I have yet to hear what possible good it would do for the President of the United States to encourage the protesters, except to give the Iranian regime a better excuse for killing more of them. McCain’s bleatings are either for domestic political consumption or self-satisfaction, a form of hip-shooting onanism that demonstrates why he would have been a foreign policy disaster had he been elected.
To put it as simply as possible, McCain—and his cohorts—are trying to score political points against the President in the midst of an international crisis. It is the sort of behavior that Republicans routinely call “unpatriotic” when Democrats are doing it. I would never question John McCain’s patriotism, no matter how misguided his sense of the country’s best interests sometimes seems. His behavior has nothing to do with love of country; it has everything to do with love of self.
“This multitude see the comic side of a thousand low-grade and trivial things—broad incongruities, mainly; grotesqueries, absurdities, evokers of the horse-laugh. The ten thousand high-grade comicalities which exist in the world are sealed from their dull vision. Will a day come when the race will detect the funniness of these juvenilities and laugh at them—and by laughing at them destroy them? For your race, in its poverty, has unquestionably one really effective weapon — laughter. Power, money, persuasion, supplication, persecution — these can lift at a colossal humbug—push it a little—weaken it a little, century by century; but only laughter can blow it to rags and atoms at a blast. Against the assault of laughter nothing can stand. You are always fussing and fighting with your other weapons. Do you ever use that one? No; you leave it lying rusting. As a race, do you ever use it at all? No; you lack sense and the courage.”—Satan, from “The Mysterious Stranger" by Mark Twain, via Andrew Sullivan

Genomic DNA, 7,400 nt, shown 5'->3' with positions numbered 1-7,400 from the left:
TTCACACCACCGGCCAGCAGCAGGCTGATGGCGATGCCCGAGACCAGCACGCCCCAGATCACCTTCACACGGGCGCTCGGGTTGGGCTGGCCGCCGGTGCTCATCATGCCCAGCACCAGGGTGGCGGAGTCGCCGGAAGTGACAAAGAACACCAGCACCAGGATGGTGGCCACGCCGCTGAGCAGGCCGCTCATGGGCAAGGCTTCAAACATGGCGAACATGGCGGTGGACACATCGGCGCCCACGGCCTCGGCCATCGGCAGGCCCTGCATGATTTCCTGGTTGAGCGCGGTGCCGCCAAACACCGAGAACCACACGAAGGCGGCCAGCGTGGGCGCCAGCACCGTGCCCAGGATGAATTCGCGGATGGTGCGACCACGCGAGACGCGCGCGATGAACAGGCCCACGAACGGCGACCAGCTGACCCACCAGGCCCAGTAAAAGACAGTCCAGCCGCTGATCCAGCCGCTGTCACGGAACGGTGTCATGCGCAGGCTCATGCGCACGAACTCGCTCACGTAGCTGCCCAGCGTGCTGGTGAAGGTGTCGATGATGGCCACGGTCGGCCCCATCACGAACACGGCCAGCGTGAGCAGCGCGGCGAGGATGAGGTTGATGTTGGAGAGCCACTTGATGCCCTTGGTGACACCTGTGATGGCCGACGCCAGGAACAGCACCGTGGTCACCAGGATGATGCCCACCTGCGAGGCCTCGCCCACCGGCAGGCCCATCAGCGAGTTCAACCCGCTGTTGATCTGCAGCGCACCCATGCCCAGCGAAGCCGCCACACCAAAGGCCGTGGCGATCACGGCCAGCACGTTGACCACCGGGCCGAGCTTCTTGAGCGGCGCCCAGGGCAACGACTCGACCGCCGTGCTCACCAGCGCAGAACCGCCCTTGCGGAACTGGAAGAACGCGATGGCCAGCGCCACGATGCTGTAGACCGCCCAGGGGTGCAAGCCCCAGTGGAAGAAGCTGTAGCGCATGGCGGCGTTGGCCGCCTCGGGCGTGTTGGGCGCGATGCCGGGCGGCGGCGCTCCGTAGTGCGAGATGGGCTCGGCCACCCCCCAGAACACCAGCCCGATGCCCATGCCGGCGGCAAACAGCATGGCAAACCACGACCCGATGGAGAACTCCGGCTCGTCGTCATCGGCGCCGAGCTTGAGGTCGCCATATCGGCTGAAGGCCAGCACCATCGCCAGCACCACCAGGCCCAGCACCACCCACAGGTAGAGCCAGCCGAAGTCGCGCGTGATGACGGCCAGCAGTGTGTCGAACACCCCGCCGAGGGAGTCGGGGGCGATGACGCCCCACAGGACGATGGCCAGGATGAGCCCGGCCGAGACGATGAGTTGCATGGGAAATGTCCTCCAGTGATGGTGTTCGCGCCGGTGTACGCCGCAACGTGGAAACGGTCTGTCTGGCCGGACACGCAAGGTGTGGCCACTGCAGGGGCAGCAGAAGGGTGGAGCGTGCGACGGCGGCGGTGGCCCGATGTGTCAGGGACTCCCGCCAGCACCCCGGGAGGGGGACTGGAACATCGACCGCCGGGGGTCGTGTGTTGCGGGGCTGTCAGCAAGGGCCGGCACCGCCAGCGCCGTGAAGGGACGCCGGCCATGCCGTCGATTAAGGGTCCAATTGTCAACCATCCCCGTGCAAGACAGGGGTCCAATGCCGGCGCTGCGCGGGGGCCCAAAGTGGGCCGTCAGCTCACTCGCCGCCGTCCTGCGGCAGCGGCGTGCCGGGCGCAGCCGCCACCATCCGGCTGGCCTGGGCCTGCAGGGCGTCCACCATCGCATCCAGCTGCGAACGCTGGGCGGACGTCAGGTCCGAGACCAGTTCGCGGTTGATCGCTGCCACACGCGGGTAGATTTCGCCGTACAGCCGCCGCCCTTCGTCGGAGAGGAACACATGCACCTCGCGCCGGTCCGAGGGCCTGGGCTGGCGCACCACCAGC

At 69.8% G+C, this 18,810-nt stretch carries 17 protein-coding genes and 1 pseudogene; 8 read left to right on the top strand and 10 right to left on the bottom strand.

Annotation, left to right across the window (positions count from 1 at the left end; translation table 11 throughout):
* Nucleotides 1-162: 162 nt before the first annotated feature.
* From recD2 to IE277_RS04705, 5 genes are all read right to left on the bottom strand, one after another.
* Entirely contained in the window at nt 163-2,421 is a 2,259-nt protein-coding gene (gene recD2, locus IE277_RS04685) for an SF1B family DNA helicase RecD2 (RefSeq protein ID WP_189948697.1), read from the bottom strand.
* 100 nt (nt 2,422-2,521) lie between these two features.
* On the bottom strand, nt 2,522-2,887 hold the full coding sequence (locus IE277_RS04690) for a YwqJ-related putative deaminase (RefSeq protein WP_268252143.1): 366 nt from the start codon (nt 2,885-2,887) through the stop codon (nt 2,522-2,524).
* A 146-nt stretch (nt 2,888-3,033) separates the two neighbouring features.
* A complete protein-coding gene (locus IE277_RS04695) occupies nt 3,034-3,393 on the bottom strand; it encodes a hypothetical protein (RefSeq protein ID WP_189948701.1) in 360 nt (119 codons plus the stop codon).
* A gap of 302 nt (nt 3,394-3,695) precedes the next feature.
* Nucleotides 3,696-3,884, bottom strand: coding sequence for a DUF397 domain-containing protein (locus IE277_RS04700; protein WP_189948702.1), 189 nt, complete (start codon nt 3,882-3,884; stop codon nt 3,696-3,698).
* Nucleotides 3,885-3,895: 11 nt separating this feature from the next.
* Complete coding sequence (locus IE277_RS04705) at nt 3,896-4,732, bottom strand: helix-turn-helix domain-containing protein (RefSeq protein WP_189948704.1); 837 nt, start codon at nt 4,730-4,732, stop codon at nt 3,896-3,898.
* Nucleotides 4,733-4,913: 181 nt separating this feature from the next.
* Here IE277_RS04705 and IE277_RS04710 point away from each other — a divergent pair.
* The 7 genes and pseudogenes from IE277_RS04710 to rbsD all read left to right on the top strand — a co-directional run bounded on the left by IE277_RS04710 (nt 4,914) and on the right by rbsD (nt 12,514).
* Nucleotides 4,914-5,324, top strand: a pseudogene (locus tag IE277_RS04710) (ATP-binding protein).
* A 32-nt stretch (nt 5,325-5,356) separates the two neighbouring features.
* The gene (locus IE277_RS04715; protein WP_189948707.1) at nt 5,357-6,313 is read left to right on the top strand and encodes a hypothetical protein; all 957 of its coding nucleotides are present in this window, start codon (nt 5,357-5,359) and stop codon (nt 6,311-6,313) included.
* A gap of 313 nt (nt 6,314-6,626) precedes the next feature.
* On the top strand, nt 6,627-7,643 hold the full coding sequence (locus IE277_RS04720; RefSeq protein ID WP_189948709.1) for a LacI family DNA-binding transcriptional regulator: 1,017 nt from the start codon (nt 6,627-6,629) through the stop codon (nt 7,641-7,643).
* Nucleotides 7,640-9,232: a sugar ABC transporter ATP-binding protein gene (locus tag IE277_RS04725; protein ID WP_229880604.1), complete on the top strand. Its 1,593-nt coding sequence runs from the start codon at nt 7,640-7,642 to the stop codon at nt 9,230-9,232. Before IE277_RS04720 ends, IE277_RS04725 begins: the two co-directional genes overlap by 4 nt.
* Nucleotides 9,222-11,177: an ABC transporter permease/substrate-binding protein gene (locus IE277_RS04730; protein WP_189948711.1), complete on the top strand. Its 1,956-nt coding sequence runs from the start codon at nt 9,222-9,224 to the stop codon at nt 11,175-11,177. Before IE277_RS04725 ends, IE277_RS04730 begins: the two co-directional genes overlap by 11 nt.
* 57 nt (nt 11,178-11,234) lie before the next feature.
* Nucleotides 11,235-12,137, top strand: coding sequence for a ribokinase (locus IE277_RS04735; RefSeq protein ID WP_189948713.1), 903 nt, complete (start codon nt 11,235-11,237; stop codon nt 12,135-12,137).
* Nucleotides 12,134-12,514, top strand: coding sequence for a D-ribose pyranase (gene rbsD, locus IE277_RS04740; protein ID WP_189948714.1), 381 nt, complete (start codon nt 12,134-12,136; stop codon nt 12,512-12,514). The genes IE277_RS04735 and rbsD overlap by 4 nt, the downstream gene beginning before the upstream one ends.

“The Iranian government must understand that the world is watching. We mourn each and every innocent life that is lost. We call on the Iranian government to stop all violent and unjust actions against its own people. The universal rights to assembly and free speech must be respected, and the United States stands with all who seek to exercise those rights. As I said in Cairo, suppressing ideas never succeeds in making them go away. The Iranian people will ultimately judge the actions of their own government. If the Iranian government seeks the respect of the international community, it must respect the dignity of its own people and govern through consent, not coercion. Martin Luther King once said “The arc of the moral universe is long, but it bends toward justice.” I believe that. The international community believes that. And right now, we are bearing witness to the Iranian peoples’ belief in that truth, and we will continue to bear witness.”—The White House, Office of the Press Secretary, Statement from the President on Iran, via tsparks, via whitehouse.gov
“The point is this is not about us. The point here is we will continue to monitor the situation to see how it, in a sense, resolves itself over the coming days. The pressure is on them to demonstrate to the world that this was a legitimate election and that the outcome reflects the will of the Iranian people.”—“Obama Aide on Iran: It’s not about us." Swampland. 15 Jun 2009.
“We seem to have internalized this very American view that whatever outcome we want in the world is within our power to effect, if only the United States government would do something. The events that have begun in Iran are entirely Iranian. They will unfold as the Iranian public, tenaciously outraged or beaten back by the thugs on bikes, decide they will. It’ll be tragic if the people lose this opportunity, but I can’t think of anything at all that the US government can do that won’t damage the delicate roll of history as it washes across Iran.”—Stacie, commenting on “Also, I’ll Have Kale, Spinach and Peas For Dinner” Balloon Juice. 15 Jun 2009, via numbersixspeaks
“We gave him so much space. We played him like we were trying to prevent the layup. That play will haunt me forever.”—Stan Van Gundy, head coach of the Orlando Magic, commenting on their defense against Derek Fisher’s clutch 3-pointer that sent Game 4 of the NBA finals into overtime. Heisler, M. “Giving Derek Fisher his space: Bad idea." Los Angeles Times, Sports section. 12 June 2009.
“I am a product of affirmative action. I am the perfect affirmative action baby: I am a Puerto Rican, born and raised in the South Bronx; my test scores were not comparable to that of my colleagues at Princeton and Yale - not so far off the mark that I wasn’t able to succeed at those institutions.”—Judge Sonia Sotomayor, from a videotape of a panel discussion held in the early 1990’s, via The New YorkTimes. (via inothernews)
“He missed it. I don’t know what else to say. Hedo made a—we executed well, Hedo made a great pass, and we missed it. I don’t really know. I’m not trying to be a pain in the butt. I just don’t know what else to say about it. It was a great pass, it was right there, and he missed it.”—Stan Van Gundy, head coach of the Orlando Magic, commenting on the last play of regulation in Game 2 of the NBA finals.